When I returned from Vietnam years ago, I was uncertain what I wanted to do with myself. I spent two or three months at my parents home trying to sort my life out, usually late at night thinking about what had happened, what it meant, and what the hell to do about it.
Finally, with my savings running out, I had to decide how to get on with my life. Though offered training as a banker, I felt I needed to do something more for society to be happy. Learning there were openings for caseworkers, I took the written tests and scored high enough to be hired, even though I had a degree in English, not psychology.
Truthfully, though, I was totally unprepared for what awaited me on the job, as unprepared as I was for what I had seen in Vietnam. As an old-age-assistance caseworker I learned where Americans discarded their elderly. My middle-class upbringing had not prepared me for the hidden poverty and misery that hid in the very neighborhoods where I had been raised. America does a good job of hiding the poor that live among us.
When I started dating a child welfare worker, I was even more shocked. I had no idea of the extent of child neglect and child abuse that existed, no idea how common incest was. Yet, I had gone to school with these very children, unaware of the living hell that many of them existed in.
I had such a hard time dealing with these new insights that I gradually began to sink into a state of depression, probably accelerated by occasional drinking bouts as a way of getting happy and finding some temporary relief from the pain I was increasingly feeling.
I increasingly began to feel that the welfare system was more punitive than redemptive. I felt bad every time I had to ask an aged client whether they had received any cash gifts for Christmas or their birthday, because, if they had, the gifts had to be deducted from their next welfare payments. I increasingly began to feel that the system was putting band-aids on sucking chest wounds, that I was as much a victim of the system as my clients were, and that if I didn’t escape soon I wouldn’t make it.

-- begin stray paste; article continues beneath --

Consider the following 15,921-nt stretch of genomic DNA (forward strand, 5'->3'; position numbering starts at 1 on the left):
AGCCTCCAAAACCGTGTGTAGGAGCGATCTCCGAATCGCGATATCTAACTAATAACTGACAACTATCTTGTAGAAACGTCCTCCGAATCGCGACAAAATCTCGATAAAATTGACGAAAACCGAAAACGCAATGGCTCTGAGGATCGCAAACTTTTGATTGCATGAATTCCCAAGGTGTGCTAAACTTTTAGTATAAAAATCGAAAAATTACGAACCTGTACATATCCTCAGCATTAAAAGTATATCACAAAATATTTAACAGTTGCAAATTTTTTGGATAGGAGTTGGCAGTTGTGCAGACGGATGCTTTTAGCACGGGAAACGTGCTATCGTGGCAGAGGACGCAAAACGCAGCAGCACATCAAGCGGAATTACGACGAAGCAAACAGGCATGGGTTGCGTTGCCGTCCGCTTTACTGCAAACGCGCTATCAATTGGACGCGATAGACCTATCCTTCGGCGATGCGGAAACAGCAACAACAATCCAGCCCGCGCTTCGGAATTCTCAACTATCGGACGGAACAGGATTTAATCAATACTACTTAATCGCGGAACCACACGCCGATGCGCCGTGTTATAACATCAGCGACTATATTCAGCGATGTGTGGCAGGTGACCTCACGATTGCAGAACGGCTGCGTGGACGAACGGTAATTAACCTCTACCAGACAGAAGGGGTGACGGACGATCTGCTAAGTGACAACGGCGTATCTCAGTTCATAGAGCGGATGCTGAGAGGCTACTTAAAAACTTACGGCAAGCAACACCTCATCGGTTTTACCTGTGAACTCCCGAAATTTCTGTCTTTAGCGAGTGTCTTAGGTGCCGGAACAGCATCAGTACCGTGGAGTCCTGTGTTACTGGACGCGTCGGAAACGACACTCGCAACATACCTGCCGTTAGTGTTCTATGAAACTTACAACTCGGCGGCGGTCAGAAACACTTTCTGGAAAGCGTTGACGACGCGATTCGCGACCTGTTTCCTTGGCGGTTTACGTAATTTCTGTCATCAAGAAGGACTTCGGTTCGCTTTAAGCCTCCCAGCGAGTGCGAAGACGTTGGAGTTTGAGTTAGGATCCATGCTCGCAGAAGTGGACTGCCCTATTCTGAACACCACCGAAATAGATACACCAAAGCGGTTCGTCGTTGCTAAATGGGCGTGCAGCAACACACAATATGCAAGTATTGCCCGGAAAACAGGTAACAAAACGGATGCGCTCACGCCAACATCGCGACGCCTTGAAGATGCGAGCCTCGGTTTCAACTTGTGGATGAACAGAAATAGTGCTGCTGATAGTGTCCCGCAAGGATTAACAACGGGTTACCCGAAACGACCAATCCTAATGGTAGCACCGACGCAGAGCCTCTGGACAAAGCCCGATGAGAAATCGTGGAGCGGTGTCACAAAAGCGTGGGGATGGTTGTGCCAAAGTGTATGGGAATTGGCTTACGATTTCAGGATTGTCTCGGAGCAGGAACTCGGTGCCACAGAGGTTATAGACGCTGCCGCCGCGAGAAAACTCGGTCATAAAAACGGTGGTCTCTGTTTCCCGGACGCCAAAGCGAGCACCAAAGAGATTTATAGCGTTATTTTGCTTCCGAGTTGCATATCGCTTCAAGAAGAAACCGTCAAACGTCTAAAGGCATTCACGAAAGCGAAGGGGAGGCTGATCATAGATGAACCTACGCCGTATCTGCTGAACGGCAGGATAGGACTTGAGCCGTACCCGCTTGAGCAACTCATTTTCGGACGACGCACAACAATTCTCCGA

By some form of faulty reasoning, and perhaps a great leap of faith, I decided the best way to solve these problem was to catch them before they ever got into the system. I decided I needed to become a teacher if I really wanted to make a difference in people’s life. Thank God the young are naive, or nothing would ever be done about society’s problems.
After a few years of teaching high school, it was obvious that saving the world was going to be slow work. Some people apparently didn’t want to be saved and were quite happy wasting this opportunity to improve themselves no matter how much you tried to help them. Even worse, spending the day trapped inside a room with students who didn’t want to learn could be excruciatingly painful.
About this time I discovered Jackson Browne’s:
Doctor My Eyes
Doctor, my eyes have seen the years
And the slow parade of fears without crying
Now I want to understand.
I have done all that I could
To see the evil and the good without hiding.
You must help me if you can.
Doctor, my eyes.
Tell me what is wrong.
Was I unwise to leave them open for so long?
As I have wandered through this world
And as each moment has unfurled
I’ve been waiting to awaken from these dreams.
People go just where there will.
I never noticed them until I got this feeling
That it’s later than it seems.
Doctor, my eyes.
Tell me what you see.
I hear their cries.
Just say if it’s too late for me.
Doctor, my eyes
Cannot see the sky.
Is this the price for having learned how not to cry?
Now, the song didn’t actually transform my life or make teaching any easier, but it was comforting to realize that someone else felt the same way I did. Perhaps it even helped me put some distance between my situation and myself. At best, it could even alert the world to all the tragedy that was commonly overlooked.
Eventually I learned to take time for my children and myself, learned that you have to be happy if you are going to have enough energy to help others, and, perhaps most importantly, learned that you can only help improve the world one person at a time.
And, sadly enough, no matter how much you want to help someone, at times there is nothing you can do but let that person work out his or her own destiny.
Sometimes you even have to learn to look away so that you still have tears left to cry and so you can still see the sky.